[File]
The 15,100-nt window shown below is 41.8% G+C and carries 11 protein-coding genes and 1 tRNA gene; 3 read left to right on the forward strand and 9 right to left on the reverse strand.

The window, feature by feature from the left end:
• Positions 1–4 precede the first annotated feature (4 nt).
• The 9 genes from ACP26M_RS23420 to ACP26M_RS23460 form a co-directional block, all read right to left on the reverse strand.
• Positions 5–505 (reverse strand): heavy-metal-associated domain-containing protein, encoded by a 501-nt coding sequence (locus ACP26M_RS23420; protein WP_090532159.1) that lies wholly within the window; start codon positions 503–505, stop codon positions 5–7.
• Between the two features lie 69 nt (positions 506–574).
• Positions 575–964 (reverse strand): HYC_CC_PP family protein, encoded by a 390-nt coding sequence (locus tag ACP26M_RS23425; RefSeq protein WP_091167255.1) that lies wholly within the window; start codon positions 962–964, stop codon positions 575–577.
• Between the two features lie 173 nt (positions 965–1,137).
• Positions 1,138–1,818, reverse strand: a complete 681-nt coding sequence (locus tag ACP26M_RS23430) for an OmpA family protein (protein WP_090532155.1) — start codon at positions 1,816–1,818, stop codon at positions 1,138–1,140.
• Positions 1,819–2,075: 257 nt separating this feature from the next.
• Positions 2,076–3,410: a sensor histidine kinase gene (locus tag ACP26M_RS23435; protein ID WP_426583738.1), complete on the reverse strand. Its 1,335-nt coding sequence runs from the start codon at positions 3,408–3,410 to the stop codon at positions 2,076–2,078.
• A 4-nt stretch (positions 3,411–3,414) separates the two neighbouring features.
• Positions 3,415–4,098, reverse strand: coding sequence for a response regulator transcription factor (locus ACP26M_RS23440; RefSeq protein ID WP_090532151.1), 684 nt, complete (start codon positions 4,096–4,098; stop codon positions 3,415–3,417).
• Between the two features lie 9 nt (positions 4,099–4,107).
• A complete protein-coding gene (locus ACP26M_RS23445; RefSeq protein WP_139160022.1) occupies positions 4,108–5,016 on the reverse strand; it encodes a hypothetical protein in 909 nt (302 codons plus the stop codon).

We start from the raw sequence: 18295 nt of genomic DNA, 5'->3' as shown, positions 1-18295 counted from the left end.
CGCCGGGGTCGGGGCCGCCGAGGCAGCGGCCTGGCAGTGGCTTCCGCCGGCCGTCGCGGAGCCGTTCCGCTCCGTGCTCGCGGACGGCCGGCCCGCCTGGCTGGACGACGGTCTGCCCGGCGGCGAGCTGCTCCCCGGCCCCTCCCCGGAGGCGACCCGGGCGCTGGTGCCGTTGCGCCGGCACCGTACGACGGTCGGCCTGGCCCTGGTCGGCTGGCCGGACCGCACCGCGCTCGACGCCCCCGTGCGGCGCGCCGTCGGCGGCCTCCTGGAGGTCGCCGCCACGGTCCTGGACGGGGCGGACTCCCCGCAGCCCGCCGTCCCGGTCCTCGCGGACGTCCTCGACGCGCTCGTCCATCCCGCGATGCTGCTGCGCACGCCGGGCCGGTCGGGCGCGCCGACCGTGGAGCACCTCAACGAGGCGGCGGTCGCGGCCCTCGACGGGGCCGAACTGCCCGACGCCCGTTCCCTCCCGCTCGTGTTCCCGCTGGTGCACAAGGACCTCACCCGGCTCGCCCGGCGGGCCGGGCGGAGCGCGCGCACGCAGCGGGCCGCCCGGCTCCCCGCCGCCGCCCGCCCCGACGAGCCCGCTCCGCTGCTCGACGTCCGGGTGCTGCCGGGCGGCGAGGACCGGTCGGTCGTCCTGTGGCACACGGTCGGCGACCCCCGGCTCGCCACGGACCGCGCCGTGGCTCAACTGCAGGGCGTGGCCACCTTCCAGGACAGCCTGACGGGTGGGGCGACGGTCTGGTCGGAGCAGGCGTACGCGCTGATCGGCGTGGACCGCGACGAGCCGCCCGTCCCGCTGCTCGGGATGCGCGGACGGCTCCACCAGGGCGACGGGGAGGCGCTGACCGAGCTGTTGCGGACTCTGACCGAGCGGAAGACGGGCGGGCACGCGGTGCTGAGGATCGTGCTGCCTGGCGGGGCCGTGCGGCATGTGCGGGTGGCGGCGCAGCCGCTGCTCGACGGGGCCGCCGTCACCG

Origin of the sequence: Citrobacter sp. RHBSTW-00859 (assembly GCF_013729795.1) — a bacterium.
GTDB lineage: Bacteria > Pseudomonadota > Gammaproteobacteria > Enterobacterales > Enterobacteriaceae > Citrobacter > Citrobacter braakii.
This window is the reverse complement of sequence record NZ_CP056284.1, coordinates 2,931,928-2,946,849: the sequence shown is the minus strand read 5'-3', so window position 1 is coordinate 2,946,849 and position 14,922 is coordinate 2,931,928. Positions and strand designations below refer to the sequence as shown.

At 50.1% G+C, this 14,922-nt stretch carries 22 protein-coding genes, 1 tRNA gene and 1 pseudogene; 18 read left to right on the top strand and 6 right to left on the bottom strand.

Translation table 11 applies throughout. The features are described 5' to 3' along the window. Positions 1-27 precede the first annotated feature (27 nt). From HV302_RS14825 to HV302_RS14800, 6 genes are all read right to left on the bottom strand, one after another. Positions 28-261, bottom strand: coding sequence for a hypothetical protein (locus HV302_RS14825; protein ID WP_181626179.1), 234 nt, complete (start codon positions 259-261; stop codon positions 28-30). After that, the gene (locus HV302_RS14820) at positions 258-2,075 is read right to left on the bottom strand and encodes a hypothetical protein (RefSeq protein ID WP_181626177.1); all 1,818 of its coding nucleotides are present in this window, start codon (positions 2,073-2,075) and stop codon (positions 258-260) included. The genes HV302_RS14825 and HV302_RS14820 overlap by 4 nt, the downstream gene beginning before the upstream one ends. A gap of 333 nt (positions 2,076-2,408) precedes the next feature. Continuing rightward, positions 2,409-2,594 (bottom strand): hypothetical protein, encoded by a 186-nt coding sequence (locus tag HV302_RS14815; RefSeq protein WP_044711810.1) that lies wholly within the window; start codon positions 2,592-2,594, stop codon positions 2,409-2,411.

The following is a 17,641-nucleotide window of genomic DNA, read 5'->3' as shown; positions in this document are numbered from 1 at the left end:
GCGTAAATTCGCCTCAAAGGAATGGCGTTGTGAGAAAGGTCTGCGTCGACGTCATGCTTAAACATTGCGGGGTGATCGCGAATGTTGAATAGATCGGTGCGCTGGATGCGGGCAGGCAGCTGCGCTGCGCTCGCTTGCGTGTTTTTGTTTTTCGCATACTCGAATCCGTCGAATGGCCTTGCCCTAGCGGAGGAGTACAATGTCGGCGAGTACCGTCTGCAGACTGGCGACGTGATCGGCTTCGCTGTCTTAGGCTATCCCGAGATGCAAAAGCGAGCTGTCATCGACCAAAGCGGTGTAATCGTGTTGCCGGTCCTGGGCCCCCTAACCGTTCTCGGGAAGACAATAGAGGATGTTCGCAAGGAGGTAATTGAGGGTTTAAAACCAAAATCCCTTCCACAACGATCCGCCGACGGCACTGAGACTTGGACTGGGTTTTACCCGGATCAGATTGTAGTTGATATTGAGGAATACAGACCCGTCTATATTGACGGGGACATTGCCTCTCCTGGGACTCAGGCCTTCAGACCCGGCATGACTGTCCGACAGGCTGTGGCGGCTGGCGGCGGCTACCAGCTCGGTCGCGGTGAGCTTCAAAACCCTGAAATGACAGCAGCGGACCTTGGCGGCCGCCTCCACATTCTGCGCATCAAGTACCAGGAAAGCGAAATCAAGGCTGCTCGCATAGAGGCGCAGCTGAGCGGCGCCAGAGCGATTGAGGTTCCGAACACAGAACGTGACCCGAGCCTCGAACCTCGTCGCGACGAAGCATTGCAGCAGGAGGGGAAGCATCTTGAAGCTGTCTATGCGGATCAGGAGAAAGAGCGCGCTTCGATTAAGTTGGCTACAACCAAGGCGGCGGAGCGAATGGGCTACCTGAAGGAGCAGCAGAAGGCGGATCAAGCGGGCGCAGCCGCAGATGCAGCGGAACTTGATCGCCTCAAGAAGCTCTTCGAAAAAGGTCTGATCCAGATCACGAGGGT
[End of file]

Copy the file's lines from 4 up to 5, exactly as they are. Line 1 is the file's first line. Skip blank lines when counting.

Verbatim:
• The 9 genes from ACP26M_RS23420 to ACP26M_RS23460 form a co-directional block, all read right to left on the reverse strand.
• Positions 5–505 (reverse strand): heavy-metal-associated domain-containing protein, encoded by a 501-nt coding sequence (locus ACP26M_RS23420; protein WP_090532159.1) that lies wholly within the window; start codon positions 503–505, stop codon positions 5–7.